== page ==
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Project Info: SMART PROCESS - Science, Mathematics And Related Technology
staff: Howard Nadler (Principal Investigator)
Howard Berger (Co-Principal Investigator)
Charles McWhales (Project Director)
Gaylen Moore (Evaluator)
Deborah Payne (Lead Staff)
Marian Pasquale (Support Staff)
grant award #: 9554614
funding began: 09-01-1995
funding ends: 09-30-2000
project focus: Science
grade levels: Elementary
venue type: Suburban,Rural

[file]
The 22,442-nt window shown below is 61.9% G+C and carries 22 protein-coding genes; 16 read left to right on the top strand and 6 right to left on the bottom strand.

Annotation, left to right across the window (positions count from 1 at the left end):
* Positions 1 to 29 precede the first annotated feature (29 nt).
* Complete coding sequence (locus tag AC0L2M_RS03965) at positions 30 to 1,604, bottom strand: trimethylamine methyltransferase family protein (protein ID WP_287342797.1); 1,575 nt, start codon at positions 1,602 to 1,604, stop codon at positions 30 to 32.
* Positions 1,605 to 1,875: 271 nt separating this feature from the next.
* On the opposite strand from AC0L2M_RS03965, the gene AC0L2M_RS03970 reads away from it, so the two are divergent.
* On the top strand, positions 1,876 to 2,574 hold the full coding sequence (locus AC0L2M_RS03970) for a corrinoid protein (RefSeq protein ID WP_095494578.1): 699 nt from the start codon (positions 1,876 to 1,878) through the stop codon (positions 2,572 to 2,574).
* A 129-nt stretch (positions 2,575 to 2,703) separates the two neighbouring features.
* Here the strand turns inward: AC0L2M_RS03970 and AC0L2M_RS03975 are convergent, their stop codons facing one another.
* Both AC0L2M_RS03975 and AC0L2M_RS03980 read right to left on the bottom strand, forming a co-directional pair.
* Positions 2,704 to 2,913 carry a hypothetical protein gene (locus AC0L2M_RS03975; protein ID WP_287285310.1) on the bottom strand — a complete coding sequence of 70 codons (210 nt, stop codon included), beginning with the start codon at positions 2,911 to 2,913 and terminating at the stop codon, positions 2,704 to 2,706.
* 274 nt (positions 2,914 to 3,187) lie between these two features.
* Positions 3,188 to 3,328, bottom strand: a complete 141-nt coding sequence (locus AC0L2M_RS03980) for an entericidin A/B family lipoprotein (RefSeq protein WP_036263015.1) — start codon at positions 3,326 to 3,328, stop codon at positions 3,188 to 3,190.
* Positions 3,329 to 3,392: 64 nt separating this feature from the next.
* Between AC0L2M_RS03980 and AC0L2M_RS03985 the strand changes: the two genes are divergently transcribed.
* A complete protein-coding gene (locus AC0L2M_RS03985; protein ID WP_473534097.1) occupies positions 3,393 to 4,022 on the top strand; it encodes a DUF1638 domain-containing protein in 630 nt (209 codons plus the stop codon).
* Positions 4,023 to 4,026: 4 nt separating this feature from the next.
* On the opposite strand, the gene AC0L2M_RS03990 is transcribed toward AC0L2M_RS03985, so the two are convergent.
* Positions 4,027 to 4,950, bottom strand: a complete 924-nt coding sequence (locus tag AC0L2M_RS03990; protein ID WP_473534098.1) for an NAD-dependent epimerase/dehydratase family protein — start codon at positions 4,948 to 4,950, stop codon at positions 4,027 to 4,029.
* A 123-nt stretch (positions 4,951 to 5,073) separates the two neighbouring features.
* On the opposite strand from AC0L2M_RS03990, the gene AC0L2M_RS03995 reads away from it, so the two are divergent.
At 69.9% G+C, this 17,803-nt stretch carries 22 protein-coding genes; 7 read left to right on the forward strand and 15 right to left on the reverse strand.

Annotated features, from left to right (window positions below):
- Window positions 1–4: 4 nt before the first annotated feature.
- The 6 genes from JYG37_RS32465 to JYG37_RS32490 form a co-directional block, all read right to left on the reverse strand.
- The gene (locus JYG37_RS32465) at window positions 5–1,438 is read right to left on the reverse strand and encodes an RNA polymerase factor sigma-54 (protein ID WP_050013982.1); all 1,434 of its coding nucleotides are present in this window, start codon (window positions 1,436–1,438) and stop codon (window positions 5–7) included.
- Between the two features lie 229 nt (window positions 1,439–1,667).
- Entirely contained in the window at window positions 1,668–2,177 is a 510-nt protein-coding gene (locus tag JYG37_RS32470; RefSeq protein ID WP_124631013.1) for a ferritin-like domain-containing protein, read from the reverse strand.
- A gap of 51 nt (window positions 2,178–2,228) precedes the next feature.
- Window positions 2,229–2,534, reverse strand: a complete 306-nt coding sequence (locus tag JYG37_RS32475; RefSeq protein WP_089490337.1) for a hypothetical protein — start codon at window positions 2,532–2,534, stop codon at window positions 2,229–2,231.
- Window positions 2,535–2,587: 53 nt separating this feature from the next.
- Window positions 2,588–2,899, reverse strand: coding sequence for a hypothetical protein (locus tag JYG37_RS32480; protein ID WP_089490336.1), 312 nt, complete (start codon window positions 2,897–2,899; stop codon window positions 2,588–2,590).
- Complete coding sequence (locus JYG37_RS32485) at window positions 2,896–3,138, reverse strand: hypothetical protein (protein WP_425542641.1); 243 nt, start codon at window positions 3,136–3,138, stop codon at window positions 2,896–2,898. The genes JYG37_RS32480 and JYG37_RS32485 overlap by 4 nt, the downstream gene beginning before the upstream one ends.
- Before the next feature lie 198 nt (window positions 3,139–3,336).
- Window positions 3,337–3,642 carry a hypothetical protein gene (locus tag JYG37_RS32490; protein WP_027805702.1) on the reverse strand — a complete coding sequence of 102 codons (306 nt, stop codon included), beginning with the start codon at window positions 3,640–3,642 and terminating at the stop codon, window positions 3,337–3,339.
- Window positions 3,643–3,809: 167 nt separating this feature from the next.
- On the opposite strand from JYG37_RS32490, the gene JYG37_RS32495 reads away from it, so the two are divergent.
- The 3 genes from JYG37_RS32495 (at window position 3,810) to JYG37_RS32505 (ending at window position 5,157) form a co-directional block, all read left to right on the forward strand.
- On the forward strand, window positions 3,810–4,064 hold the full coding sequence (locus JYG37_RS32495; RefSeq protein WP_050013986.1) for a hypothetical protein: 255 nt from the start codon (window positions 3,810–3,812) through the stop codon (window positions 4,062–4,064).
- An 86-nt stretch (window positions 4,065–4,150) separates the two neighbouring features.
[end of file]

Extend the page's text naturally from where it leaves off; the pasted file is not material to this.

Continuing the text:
abstract: The SMART Process is a collaborative effort among Community School Districts (CSD) 3 and 5, local industry and the community in New York City to systematically reform science education for grades K-6 by providing teacher enhancement and support. The private sector, represented by Colgate-Palmolive is providing important services associated with the management, replenishment and transportation of the science instructional kits. The curriculum kits to be implemented include NSF supported Science and Technology for Children (STC) and EDC-Insights materials as instructional modules. Over the five-year period, science teaching and learning in grades K-6 are expected to improve for teachers and students through systemic teacher enhancement activities. Mathematics and technology are also integrated into these activities from the onset of the project. The SMART Process involves all 35 elementary schools in CSDs 3 and 5 with a population of 28,784 students, of which 21,535 are elementary students. Community District 3 and 5 are located in Harlem on the upper west side of Manhattan, New York. This area of New York City comprises a diverse ethnic population and of low-income families. Ninety-two percent of the elementary school population are ethnic minorities and 14 percent are limited English proficient students. Teacher enhancement of this project affects all the elementary teachers. A teacher survey discovered that 71 percent have taken fewer than six credits of science and that 68 percent teach science fewer than 2 hours per week. Seventy-nine percent also indicated that they are uncomfortable teaching science. The vast majority of the elementary school teachers are teaching very little if any science, and they lack significant knowledge of science content or constructivist methods. These findings prompted the onset of science education reform in these communities. The SMART Process is being implemented under a phase-in model. During the first year, nine schools are involved and in the additional years, the other schools are phased in until all schools in the district are involved. Over the five year period, teachers receive over 100 hours of professional development concentrating on four areas: 1) use of modular kits and content; 2) study groups and congresses; 3) inquiry-based methods and content; and 4) in-classroom demonstrations. Once the teachers have adapted to the use of inquiry-based methods in the teaching of science, professional development activities will be expanded to focus on the mathematics and technology content areas. Parents, school-based administrators and professional scientists, mathematicians and engineers are also receiving professional training as part of the program. Parents devote 30 hours to enriching their knowledge of family science and mathematics through workshops, classroom participation and various other activities. School- and district-based administrators receive 60 hours of training to provide support to systemic reform, facilitating the SMART Process and an understanding of inquiry-based teaching and learning. Through 15 hours of workshops professionals are also taught more about inquiry-based learning and teaching. The primary partners and alliances of this project are The Workshop Center at City College, Education Development Center, Inc., Science Institution Teacher Enhancement Collaborative, New York City Urban Systemic Initiative and New York State Systemic Initiative. These involved constituencies provide sustainable support to ensure the success of this project to change science education at the elementary school level.